I feel for ya. Been there, done that. So glad I am " on the other side" now and it appears menopause is in my immediate future as periods have all but stopped for me. I don't miss em.
  8. by   martymoose
    Lupron shot bought me some time, Did end up doing iron infusions.
    Am hoping that mother nature will take over from here on out ( menopause)
    But if not, will consider the ablation. GYNO wants me to have hysterectomy. No thanks, Ill try other ways first
    Doesnt help to be on coumadin with all this baloney going on.
    I like the depends idea.
    Gawd, I hope aunt flo never returns.
    op i sympathize
  9. by   klone
    Would recommend looking into Depo-Provera or Mirena IUD.
  10. by   raindrops1234
    I ended up getting the Mirena IUD in March 2015 and haven't had a period since the day it was inserted.
  11. by   CKPM2RN
    Quote from ashleykirsten112
    I ended up getting the Mirena IUD in March 2015 and haven't had a period since the day it was inserted.
    Lucky! I tried the Mirena for my ridiculously heavy peri-menopausal periods. I feel within the 20% or so for whom periods don't stop. Mine kept going heavy and frequent but I did get the weight gain and emotional side effects!

    I would suggest that the person who posted this try it, especially since her age and family planning status wasn't mentioned and it is fully reversible.

    Also, do get an appointment for an ultrasound if you can, a lot of times this can be related to fibroids or other uterine problems.
    Last edit by CKPM2RN on Jun 20, '17 : Reason: Misspelled word!
  12. by   HermioneG
    I had the Mirena put in and it was one of the most painful things I've ever experienced. And the pain didn't go away, I kept it in for a miserable 6 months until I finally had it taken out. If you haven't had children before, I would personally suggest (from my own experience) looking at other options first. I found out later that it's best to use it after you have children and your body has been through the childbirth process.

    I personally loved using the Nuvaring. I started using it when I was 15 and I went through a similar situation as yours. My periods were so heavy I would go through an overnight pad in an hour, I had to go home and lay in bed for hours vomiting and in excruciating pain. The Nuvaring worked wonders!

    What I also really love about the Nuvaring is that in addition to making my periods lighter, I could skip a period when I wanted to by simply leaving it in for 4 weeks instead of 3. I personally like having light and regular periods and don't want them to stop completely, but it was nice to have the option to skip if I wanted to.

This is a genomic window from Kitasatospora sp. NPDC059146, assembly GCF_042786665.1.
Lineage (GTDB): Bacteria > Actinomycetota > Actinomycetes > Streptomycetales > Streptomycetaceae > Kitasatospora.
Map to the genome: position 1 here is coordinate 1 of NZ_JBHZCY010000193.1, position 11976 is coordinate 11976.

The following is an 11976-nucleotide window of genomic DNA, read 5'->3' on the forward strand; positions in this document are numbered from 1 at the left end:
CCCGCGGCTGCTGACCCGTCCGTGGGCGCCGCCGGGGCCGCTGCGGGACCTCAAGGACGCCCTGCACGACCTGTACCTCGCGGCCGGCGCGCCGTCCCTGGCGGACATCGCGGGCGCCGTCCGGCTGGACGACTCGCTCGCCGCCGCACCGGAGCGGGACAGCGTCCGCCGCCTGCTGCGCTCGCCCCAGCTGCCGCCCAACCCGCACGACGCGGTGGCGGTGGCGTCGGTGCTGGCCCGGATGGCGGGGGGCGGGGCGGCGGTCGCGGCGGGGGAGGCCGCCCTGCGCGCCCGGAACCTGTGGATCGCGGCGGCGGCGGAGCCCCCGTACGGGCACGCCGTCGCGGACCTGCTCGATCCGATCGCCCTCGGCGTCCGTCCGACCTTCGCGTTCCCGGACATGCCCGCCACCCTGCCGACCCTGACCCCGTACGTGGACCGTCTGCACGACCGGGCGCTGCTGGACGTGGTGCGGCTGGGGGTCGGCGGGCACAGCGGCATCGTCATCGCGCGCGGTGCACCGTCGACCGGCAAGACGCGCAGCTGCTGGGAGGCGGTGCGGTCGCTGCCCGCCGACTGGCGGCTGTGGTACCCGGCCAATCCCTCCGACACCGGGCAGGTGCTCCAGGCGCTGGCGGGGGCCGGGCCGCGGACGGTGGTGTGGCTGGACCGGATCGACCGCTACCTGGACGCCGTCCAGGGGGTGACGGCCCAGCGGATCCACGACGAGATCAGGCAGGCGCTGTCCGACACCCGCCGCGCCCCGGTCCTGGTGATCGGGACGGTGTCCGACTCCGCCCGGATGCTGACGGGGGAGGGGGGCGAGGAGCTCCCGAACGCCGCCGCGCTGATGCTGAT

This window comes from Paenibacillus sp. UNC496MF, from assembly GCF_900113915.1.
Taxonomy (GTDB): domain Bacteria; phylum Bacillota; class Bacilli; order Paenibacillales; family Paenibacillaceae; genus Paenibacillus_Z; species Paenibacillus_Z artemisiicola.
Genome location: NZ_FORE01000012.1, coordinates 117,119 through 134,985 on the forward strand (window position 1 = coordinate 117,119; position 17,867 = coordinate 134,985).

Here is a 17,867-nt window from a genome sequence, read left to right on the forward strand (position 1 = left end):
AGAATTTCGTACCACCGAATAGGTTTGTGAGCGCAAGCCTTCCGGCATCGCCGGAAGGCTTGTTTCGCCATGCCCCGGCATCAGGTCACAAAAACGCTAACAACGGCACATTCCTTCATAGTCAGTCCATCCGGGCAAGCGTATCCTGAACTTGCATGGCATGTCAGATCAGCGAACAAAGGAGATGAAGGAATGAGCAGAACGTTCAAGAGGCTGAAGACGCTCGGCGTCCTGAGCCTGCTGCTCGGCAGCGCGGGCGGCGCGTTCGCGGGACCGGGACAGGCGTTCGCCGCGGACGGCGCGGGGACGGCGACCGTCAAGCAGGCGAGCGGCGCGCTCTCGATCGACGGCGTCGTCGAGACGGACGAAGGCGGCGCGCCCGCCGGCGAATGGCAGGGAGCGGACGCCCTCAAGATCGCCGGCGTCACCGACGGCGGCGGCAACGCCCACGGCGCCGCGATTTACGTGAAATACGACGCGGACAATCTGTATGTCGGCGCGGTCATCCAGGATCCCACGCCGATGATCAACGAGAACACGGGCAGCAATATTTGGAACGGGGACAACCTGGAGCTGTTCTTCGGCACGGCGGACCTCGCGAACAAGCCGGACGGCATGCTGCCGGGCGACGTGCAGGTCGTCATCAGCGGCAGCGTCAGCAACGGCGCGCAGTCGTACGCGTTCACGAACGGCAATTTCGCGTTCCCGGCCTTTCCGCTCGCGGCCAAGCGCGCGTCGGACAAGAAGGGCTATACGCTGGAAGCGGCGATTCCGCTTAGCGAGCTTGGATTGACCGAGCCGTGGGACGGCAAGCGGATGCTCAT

I'm taking a small break from birth control altogether, but I'm probably going to start it again very soon.
  13. by   No Stars In My Eyes
    When I was on BC pills, I also used to skip the occasional period by keeping on taking the pill. Everyone who knew got so worried about it, then years later I read somewhere that women were taking the pill for up to six months at a time and only having their period 2-3 times a year, and it was (at the time) thought to be acceptable. Once I went thru menopause I quit reading about birth control methods. Not sure now that having long stretches of taking estrogen is ok or not.

    My sister has told me I had lots of problems with my period: cramps, n+v, staying in bed with heating pad. But I don't remember it that way at all. I think she was remembering her OWN menstrual problems. I know I was sometimes guilty of 'faking it' to get out of something . . .

    when I was trying all the menopause/hot-flash-prevention plant-based hormones, it would work a month or two and then not help much at all. The doc tried upping my progesterone, saying it would help. . .HA! Within 10 hrs of taking the progesterone it made me feel intolerant and murderous! I got off it and no longer felt like killing half the population of the world, which was quite a relief, as you might imagine.
    Last edit by No Stars In My Eyes on Jul 2, '17